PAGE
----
The lightness in the controls also makes it easy to use in everyday traffic. On Edsa’s worst, the Gran Tourer could still muster a very decent 8 km/liter.
On the open road, going down south on my weekly trip to Tagaytay, the fuel efficiency meter displayed a shade under 15 km/liter while cruising at the legal limit.
There’s a bit of effort when overtaking uphill on winding roads as the elevation change affects the 3-cylinder engine’s power noticeably.
Downhill, though, the boffins at BMW made sure that the suspension, steering and brakes still perform like a BMW: fluid, progressive, and well-modulated.
This is not bad for a Macpherson-strut front suspension designed more for packaging and comfort rather than outright performance, as the fronts feel planted even on rough surfaces.
The rear suspension, left unladen, felt a tad bouncy, but later, with passengers in the back, ride felt a bit more composed.
Of course, the driver’s seat adjusts in a multitude of ways to deliver a great driving position when you’re in the mood, while the steering wheel also adjusts for reach and rake.
Surprisingly, for what seems like a modestly sized car, turning radius is a somewhat large 5.8 meters. BMW has massaged the Gran Tourer’s size and proportions well to hide the extra mass and bulk.
Of course, being a BMW, it’s packed with safety features. Traction/stability control are standard, as well as six airbags, and ABS-EBD equipped brakes.
The smaller Active Tourer scored 5 stars at the EURO NCAP crash test assessment program, and although no official results are available for the larger Gran Tourer, it will most likely fare the same.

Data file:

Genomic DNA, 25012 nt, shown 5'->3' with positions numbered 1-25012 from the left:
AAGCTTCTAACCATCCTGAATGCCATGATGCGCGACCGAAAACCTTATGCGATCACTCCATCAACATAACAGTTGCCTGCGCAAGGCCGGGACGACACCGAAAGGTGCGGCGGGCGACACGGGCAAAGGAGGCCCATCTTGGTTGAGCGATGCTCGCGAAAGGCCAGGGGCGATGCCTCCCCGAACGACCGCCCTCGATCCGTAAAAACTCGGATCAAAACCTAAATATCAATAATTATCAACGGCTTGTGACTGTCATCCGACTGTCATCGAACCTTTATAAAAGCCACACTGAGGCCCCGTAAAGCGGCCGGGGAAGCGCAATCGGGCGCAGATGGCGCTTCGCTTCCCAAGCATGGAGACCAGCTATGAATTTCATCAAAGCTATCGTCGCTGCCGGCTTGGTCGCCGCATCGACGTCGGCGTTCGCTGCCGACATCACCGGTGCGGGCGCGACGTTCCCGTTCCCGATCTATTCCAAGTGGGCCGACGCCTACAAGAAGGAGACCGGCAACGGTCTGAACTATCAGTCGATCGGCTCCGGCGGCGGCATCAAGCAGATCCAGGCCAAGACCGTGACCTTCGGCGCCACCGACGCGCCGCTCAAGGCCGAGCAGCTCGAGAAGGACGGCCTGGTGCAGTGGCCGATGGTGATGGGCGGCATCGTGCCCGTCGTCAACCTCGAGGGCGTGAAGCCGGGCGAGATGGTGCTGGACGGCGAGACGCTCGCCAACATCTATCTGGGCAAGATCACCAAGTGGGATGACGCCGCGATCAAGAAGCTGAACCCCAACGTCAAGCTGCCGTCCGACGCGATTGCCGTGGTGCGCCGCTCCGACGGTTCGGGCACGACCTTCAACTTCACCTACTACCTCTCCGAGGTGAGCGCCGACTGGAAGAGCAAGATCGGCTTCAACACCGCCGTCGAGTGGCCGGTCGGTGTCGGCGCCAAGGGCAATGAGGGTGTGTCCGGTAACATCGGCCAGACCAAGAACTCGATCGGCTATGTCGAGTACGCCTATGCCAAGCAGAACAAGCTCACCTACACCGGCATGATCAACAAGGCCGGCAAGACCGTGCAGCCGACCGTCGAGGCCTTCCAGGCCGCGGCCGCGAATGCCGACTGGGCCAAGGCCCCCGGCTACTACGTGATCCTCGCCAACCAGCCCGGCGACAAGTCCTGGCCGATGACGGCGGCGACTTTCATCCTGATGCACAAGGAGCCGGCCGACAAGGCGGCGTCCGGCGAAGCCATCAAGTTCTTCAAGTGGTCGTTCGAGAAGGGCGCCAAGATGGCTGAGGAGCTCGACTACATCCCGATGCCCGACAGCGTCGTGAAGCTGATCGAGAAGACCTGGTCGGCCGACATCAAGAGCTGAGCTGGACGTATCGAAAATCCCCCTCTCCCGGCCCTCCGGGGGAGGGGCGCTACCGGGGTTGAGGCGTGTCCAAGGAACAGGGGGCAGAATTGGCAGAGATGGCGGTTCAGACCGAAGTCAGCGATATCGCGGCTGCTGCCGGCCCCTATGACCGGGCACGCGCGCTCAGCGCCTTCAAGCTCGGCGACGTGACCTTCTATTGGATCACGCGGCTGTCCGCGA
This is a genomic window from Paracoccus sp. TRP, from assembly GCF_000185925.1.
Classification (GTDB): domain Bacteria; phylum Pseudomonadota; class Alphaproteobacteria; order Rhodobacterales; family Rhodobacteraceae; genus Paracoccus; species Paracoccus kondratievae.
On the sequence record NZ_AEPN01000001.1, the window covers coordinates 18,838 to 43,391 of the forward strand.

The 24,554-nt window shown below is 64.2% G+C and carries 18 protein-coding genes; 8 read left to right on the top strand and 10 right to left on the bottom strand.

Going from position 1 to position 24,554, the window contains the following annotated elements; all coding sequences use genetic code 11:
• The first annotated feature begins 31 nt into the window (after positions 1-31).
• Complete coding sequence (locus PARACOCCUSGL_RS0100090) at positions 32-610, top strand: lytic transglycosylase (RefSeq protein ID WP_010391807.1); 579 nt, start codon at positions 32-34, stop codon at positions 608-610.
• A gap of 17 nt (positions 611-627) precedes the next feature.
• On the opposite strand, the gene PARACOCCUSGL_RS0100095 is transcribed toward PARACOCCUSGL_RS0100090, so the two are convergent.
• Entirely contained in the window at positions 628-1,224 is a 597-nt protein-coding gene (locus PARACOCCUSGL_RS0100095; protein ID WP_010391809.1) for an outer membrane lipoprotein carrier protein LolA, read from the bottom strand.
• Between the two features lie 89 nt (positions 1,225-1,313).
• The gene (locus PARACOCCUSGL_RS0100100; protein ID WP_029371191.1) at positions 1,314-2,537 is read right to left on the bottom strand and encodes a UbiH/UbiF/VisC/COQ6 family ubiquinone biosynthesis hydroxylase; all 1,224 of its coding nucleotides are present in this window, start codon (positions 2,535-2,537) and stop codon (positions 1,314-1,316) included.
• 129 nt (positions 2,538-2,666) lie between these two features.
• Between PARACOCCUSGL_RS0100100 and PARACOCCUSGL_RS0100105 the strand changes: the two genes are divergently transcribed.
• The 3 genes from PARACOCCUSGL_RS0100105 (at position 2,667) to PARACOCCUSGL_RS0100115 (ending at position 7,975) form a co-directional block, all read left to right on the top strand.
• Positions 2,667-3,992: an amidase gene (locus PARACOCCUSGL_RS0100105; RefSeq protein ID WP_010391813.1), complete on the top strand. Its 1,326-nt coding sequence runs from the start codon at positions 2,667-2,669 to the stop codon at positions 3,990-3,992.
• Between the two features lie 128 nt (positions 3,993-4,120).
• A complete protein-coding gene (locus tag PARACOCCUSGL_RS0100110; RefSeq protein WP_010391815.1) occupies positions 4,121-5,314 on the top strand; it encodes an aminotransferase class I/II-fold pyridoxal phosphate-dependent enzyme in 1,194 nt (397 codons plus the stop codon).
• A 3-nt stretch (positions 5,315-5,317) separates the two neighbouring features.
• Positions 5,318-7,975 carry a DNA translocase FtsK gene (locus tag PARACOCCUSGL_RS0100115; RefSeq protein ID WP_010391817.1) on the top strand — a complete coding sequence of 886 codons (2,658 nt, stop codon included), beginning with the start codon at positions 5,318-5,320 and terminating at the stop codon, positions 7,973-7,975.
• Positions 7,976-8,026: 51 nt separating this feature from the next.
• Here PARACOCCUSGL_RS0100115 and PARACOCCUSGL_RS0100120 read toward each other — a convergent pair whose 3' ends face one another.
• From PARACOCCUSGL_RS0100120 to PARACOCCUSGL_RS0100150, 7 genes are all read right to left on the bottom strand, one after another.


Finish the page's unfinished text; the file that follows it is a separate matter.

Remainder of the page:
The Gran Tourer and Active Tourer belong in a very particular niche, alongside Mercedes-Benz’s B-Class and Peugeot’s 5008.
It’s not for everyone, and appeal is somewhat limited, especially if you regularly go out of town via less than ideal roads.
These vehicles, and especially BMWs, exhibit surprising grace and fluidity for an MPV, making your drive surprisingly still very enjoyable.
To be fair, the Gran Tourer (like the Active Tourer) emits some odd, un-BMW-like squeaks, rattles, and other odd sounds from the suspension, which are absent on the rest of BMW’s regular range.
But the Gran Tourer still feels good, planted, and secure on the road. Spec-wise, I just wish it came with a more powerfful engine, and bigger wheels instead of the 16-inch alloys shod with 205/60R16 Continental Premium Contact Touring Tires.
The latter is an easy fix with the aftermarket option. I’d say 18s with a 235/50R18 size to fill out the wheel arches, eh?
So, would I buy this? If I had kids (focus on plural) and could afford one, it would definitely be an option. And therein lies the final hurdle.
At P2.79 million, you have a slew of options available that are far cheaper than the BMW, although none of these options offer BMW’s ethos of being the ultimate.
In this case, the Gran Tourer is indeed The Ultimate 7-seat MPV driving machine.